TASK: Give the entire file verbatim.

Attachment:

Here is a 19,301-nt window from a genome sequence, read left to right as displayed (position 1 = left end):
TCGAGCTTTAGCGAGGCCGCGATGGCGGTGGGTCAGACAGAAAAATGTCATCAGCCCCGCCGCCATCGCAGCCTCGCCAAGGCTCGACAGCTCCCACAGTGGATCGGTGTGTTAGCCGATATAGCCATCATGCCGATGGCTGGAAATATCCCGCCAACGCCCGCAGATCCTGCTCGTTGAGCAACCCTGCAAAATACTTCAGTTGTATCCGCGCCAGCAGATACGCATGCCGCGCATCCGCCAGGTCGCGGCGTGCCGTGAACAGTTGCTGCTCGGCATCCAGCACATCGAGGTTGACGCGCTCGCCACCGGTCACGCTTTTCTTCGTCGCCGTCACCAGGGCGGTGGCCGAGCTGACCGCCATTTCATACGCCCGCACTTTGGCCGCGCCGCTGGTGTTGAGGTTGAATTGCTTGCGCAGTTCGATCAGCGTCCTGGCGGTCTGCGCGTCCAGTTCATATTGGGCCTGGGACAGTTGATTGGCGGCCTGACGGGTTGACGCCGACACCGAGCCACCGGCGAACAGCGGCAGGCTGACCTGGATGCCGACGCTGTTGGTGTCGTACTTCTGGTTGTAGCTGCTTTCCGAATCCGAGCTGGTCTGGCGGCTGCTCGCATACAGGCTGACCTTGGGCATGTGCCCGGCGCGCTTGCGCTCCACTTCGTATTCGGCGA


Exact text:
Here is a 19,301-nt window from a genome sequence, read left to right as displayed (position 1 = left end):
TCGAGCTTTAGCGAGGCCGCGATGGCGGTGGGTCAGACAGAAAAATGTCATCAGCCCCGCCGCCATCGCAGCCTCGCCAAGGCTCGACAGCTCCCACAGTGGATCGGTGTGTTAGCCGATATAGCCATCATGCCGATGGCTGGAAATATCCCGCCAACGCCCGCAGATCCTGCTCGTTGAGCAACCCTGCAAAATACTTCAGTTGTATCCGCGCCAGCAGATACGCATGCCGCGCATCCGCCAGGTCGCGGCGTGCCGTGAACAGTTGCTGCTCGGCATCCAGCACATCGAGGTTGACGCGCTCGCCACCGGTCACGCTTTTCTTCGTCGCCGTCACCAGGGCGGTGGCCGAGCTGACCGCCATTTCATACGCCCGCACTTTGGCCGCGCCGCTGGTGTTGAGGTTGAATTGCTTGCGCAGTTCGATCAGCGTCCTGGCGGTCTGCGCGTCCAGTTCATATTGGGCCTGGGACAGTTGATTGGCGGCCTGACGGGTTGACGCCGACACCGAGCCACCGGCGAACAGCGGCAGGCTGACCTGGATGCCGACGCTGTTGGTGTCGTACTTCTGGTTGTAGCTGCTTTCCGAATCCGAGCTGGTCTGGCGGCTGCTCGCATACAGGCTGACCTTGGGCATGTGCCCGGCGCGCTTGCGCTCCACTTCGTATTCGGCGA